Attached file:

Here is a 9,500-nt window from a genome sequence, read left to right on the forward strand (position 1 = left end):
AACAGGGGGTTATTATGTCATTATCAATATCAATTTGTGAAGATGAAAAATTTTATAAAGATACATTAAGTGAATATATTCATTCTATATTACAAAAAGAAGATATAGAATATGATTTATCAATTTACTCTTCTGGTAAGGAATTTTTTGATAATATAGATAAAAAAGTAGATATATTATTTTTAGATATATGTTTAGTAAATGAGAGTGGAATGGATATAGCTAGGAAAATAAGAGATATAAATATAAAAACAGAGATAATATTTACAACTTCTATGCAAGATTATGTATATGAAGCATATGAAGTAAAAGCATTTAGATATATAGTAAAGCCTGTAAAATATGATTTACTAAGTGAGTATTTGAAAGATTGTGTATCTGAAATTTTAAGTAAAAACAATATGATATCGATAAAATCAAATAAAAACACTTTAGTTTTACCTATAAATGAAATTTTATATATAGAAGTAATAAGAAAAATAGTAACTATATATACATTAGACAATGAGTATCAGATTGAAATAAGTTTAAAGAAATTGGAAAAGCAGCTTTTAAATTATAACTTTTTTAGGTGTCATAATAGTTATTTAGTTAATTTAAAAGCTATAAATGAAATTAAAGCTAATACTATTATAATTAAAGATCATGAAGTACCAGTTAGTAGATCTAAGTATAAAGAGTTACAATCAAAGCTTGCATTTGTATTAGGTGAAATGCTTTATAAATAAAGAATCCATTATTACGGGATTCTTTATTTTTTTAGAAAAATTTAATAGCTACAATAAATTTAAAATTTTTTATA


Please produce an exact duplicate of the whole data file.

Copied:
Here is a 9,500-nt window from a genome sequence, read left to right on the forward strand (position 1 = left end):
AACAGGGGGTTATTATGTCATTATCAATATCAATTTGTGAAGATGAAAAATTTTATAAAGATACATTAAGTGAATATATTCATTCTATATTACAAAAAGAAGATATAGAATATGATTTATCAATTTACTCTTCTGGTAAGGAATTTTTTGATAATATAGATAAAAAAGTAGATATATTATTTTTAGATATATGTTTAGTAAATGAGAGTGGAATGGATATAGCTAGGAAAATAAGAGATATAAATATAAAAACAGAGATAATATTTACAACTTCTATGCAAGATTATGTATATGAAGCATATGAAGTAAAAGCATTTAGATATATAGTAAAGCCTGTAAAATATGATTTACTAAGTGAGTATTTGAAAGATTGTGTATCTGAAATTTTAAGTAAAAACAATATGATATCGATAAAATCAAATAAAAACACTTTAGTTTTACCTATAAATGAAATTTTATATATAGAAGTAATAAGAAAAATAGTAACTATATATACATTAGACAATGAGTATCAGATTGAAATAAGTTTAAAGAAATTGGAAAAGCAGCTTTTAAATTATAACTTTTTTAGGTGTCATAATAGTTATTTAGTTAATTTAAAAGCTATAAATGAAATTAAAGCTAATACTATTATAATTAAAGATCATGAAGTACCAGTTAGTAGATCTAAGTATAAAGAGTTACAATCAAAGCTTGCATTTGTATTAGGTGAAATGCTTTATAAATAAAGAATCCATTATTACGGGATTCTTTATTTTTTTAGAAAAATTTAATAGCTACAATAAATTTAAAATTTTTTATA